Me: My son (28) was diagnosed with TC in July, classic seminoma stage 1a, tumor markers were in the normal range, 1.7cm retained in the teste, no invasion. CT scan clean. both testicles show(ed) Microlithiasis (TM), The left teste (seminoma) was 11.8x12 mm and the right is 12 ML. The doctors recommend surveillance with a CT every 6 months and blood work every three months. The doctors did a biopsy (apparently procotrol in Europe) on the remaining teste and CIS (IGCNU) was negative with samples done from the upper and bottom side. If there was no CIS found, can this develop at a later time?

      Dr. Nichols: Unlikely, but it can be patchy and the testicle still needs to be watched.


      @RJKD Interesting thought. Since the first research was conducted in 1972, one should have noticed a correlation of TC in the tested patients in the last 40 years.
      Mother of Son (Son's date of birth: August 1987. Age at diagnosis 27, now 28)

      1 July 2015: Son discovered small knot in left testicle, no pain. Waited and observed.
      10 July 2015: Appointment with urologist. ultrasound: 1.7 cm tumor, blood work: AFP - 1.62 (5.50), bHCG- <0.1 (<2.0), LDH159 U/l (135-225), 2.65 umol/s/l (2.25-3.75) .
      14 July 2015: Hospital, same diagnosis.
      15 July: 2015 l/O, Pathology: Stage 1A 100% Seminoma.
      16 July 2015: CT - Clear
      October 2015: Blood work - Normal range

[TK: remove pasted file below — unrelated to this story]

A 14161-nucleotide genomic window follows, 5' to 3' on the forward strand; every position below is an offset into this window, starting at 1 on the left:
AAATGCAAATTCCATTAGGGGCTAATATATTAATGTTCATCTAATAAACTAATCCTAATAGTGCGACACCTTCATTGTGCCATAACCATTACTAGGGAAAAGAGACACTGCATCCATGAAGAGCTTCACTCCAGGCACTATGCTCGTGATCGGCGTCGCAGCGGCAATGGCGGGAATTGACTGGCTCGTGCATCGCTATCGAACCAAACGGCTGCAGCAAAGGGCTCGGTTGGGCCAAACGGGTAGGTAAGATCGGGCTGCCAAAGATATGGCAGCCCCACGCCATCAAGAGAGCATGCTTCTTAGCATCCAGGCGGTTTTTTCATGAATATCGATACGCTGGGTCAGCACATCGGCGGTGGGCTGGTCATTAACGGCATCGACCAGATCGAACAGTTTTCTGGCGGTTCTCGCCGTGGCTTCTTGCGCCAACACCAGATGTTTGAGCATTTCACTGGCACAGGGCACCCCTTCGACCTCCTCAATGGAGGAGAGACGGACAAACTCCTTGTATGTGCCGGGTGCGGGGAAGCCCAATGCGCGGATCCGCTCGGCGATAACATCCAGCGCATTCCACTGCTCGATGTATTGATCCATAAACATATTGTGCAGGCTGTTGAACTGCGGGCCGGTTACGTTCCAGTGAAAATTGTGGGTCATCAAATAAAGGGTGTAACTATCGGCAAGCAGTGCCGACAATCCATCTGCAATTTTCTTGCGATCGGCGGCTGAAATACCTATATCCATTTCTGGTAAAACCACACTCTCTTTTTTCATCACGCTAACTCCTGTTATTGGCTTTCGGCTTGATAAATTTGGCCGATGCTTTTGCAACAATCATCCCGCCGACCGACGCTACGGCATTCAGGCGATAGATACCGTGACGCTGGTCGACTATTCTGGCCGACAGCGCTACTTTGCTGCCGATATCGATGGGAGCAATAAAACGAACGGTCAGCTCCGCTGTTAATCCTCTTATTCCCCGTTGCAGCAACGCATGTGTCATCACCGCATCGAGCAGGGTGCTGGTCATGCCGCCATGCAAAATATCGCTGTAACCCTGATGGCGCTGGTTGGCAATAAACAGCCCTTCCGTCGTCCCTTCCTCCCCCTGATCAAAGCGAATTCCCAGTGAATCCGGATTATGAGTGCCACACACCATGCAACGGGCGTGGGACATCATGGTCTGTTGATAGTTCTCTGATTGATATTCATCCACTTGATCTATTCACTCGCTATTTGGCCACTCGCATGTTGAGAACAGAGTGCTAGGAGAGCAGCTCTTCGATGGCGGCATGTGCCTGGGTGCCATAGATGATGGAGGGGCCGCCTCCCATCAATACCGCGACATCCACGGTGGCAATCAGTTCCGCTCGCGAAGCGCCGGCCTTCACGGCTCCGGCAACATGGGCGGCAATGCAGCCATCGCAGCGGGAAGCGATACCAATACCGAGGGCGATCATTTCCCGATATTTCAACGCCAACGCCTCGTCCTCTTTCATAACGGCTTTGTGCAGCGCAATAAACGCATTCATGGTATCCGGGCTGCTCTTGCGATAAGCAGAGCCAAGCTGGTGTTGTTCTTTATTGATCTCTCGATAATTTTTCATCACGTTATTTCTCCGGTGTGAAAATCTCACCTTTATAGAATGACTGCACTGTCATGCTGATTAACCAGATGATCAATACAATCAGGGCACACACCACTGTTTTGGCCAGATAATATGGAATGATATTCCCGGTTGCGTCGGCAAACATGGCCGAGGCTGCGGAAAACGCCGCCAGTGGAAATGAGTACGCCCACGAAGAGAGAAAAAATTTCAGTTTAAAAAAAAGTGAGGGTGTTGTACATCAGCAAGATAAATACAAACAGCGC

January 2016: Bloodwork - Normal Range
      Febuary 2016: CT - Clear

      July 2016 - One year clear!!

      Active Surveillance recommended by hospital Doctors, His Urologist .
      Via email by Dr. Nichols and Dr. Einhorn

      Comment


      • #4
        I guess a biopsy would give an added piece of mind to the patient though. As long as there are no negative effects to it.
        07/14 : Sonogram found 3 masses on right testicle measuring 2.3x1.8x1.9cm, 1.3x0.7x0.7cm, and 0.6x0.6x0.8cm. Blood markers all fine
        07/20: Right Inguinal Orchiectomy
        07/29 : Pathology report : 4 100% Seminoma tumors, no evidence of Spermatic Cord or Lymphatic Invasion.
        08/11/2015: CT scans all clear, surveillance

        Comment


        • #5
          Pretty interesting thought, RJKD.

          Here's another view in a statistical way :

          - The number needed to treat (NNT) is 34. That means that about one in every 34 patients will benefit this procedure. The 33 others don't.
          - Number needed to harm (NNH): ? Risk of radiotherapy ? Not so well defined to my knowledge in this area.

          An intervention is beneficial if the number needed to treat don't exceed the number needed to harm. The more gap between NNT and NNH, the more beneficial is the intervention.

          Guiding principle in medicine : primum non nocere.

          Jean-Philippe
          December 15, 2015 : Right I/O. Markers normal.
          December 24, 2015 : Merry Christmas ! 100 % pure EC, no LVI.
          January 7, 2016 : CT scan : 2 RPLN of 8 and 9 mm
          February 2016 : Markers normal.
          March 2016 : Markers normal.
          April 2016 : Abnormal B-HCG (43). 14 mm (from 8) and 10 mm (from 9) lymph nodes.
          April 25, 2016 : Happy birthday ! Relapsed confirmed.
          May 2, 2016 : BEP x 3 begins.
          July 3, 2016 : BEP x 3 ends.
          July 2016 : Serum tumor markers normal. 10 mm (from 14) and 6 mm (from 10) lymph nodes. Back on surveillance !
          December 23, 2016 : Merry Christmas ! Serum tumor markers normal. 6.8 mm (from 10) and no more visible (from 6) lymph nodes. Surveillance continues.
          June 2017 : Serum tumor markers normal. 4 mm (from 7 mm) lymph node. Surveillance continues.

          Comment